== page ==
Louisiana’s K-12 students are falling behind, according to newly released testing assessments.
The Louisiana Department of Education tracks student progress through the Louisiana Educational Assessment Program and the revised testing approach known as LEAP 2025. The latest findings cover a two-year period and show a proficiency decrease of 5 percentage points in grades 3-8, and a 5-percentage-point decline in grades 9-12.
“This decrease was felt across all grade levels, content areas and student subgroups,” a DOE statement said regarding elementary and middle school children.
“In each individual subject, the number of students scoring Mastery and above has decreased since 2019,” the department said about high school students.
Louisiana consistently ranks low among states with respect to K-12 education, but a series of hurricanes and the COVID-19 pandemic has presented additional challenges.
“In the face of immense adversity, students, teachers, administrators and parents showed unwavering resiliency, demonstrating a deep commitment to both safety and learning,” Louisiana Superintendent of Education Cade Brumley said.
“This LEAP 2025 data will be invaluable in guiding our instructional, policy, and resource allocation decisions as we recover and accelerate from this unprecedented interruption to student learning,” Brumley said.
The tests are designed to measure student knowledge relative to grade level, and scores are reported across five categories: unsatisfactory, approaching basic, basic, mastery or advanced. Only students scoring mastery and advanced are considered proficient, or ready for the next grade level.
“Simultaneously, learning gaps deepened, as evidenced by a 5-percentage point increase in the number of students scoring Unsatisfactory,” the department said.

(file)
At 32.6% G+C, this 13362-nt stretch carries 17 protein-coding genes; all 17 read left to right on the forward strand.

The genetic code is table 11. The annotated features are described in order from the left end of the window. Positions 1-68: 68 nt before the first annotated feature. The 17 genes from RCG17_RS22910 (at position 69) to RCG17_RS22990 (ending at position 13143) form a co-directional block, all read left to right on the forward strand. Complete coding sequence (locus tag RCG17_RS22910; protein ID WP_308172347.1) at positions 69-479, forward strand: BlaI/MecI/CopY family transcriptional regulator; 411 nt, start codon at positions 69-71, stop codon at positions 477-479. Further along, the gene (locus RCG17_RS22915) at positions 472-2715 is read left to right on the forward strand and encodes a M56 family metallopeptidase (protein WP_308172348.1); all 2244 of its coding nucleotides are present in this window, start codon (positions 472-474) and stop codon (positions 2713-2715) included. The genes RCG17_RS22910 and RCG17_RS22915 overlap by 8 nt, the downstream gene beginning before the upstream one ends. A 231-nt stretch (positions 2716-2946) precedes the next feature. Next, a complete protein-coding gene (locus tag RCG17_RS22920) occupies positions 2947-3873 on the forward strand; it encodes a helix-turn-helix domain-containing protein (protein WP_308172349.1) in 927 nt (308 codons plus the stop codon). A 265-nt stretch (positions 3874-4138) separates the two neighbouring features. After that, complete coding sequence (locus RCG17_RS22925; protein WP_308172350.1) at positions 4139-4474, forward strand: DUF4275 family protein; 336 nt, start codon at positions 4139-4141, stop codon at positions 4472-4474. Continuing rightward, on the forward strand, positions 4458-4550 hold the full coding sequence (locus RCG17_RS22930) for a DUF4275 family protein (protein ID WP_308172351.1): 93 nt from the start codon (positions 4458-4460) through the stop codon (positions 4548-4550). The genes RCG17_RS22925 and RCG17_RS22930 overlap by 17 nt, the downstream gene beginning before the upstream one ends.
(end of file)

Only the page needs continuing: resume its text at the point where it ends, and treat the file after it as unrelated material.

Children from economically disadvantaged backgrounds and young children across all demographic groups were disproportionately affected over the past two years.
Math scores saw the largest decline compared with English language skills, science and social studies. Algebra I had the greatest single subject decline with a nine-point average decrease.
Like many states, Louisiana suffered school closures amid COVID-19 lockdowns, followed by masking and social distancing mandates when in-person schooling resumed. The unprecedented disruptions adversely affected student gains, officials said.
Louisiana’s 1,300 public schools received $287 million in federal emergency relief last year to cope with effects of the pandemic, while also teaching 17,000 fewer students.
This year, a record $4 billion in federal funding will flow directly to Louisiana’s local school systems pursuant to successive COVID-19 stimulus packages. The initiative includes $800 pay raises for teachers and purportedly will focus on accelerating student learning and educator development.
The $4 billion stimulus funding is in addition to the state’s record $3.9 billion education budget for the 2021-22 school year.
The DOE said the new LEAP results will help school districts apply the taxpayer-funded bonanza with targeted interventions and data-driven support.
Daniel Erspamer, chief executive officer of the Pelican Institute for Public Policy, said the testing results confirm what many parents and concerned residents feared.
“We must act with urgency to support strong plans for recovery and to accelerate progress over the next few years,” he said.
“This will necessitate transparency in how $4 billion in federal recovery funds are spent to support academic interventions, a strong school accountability system to communicate progress toward proficiency, and expanded educational choices for families while that important recovery work is in progress,” Erspamer said.
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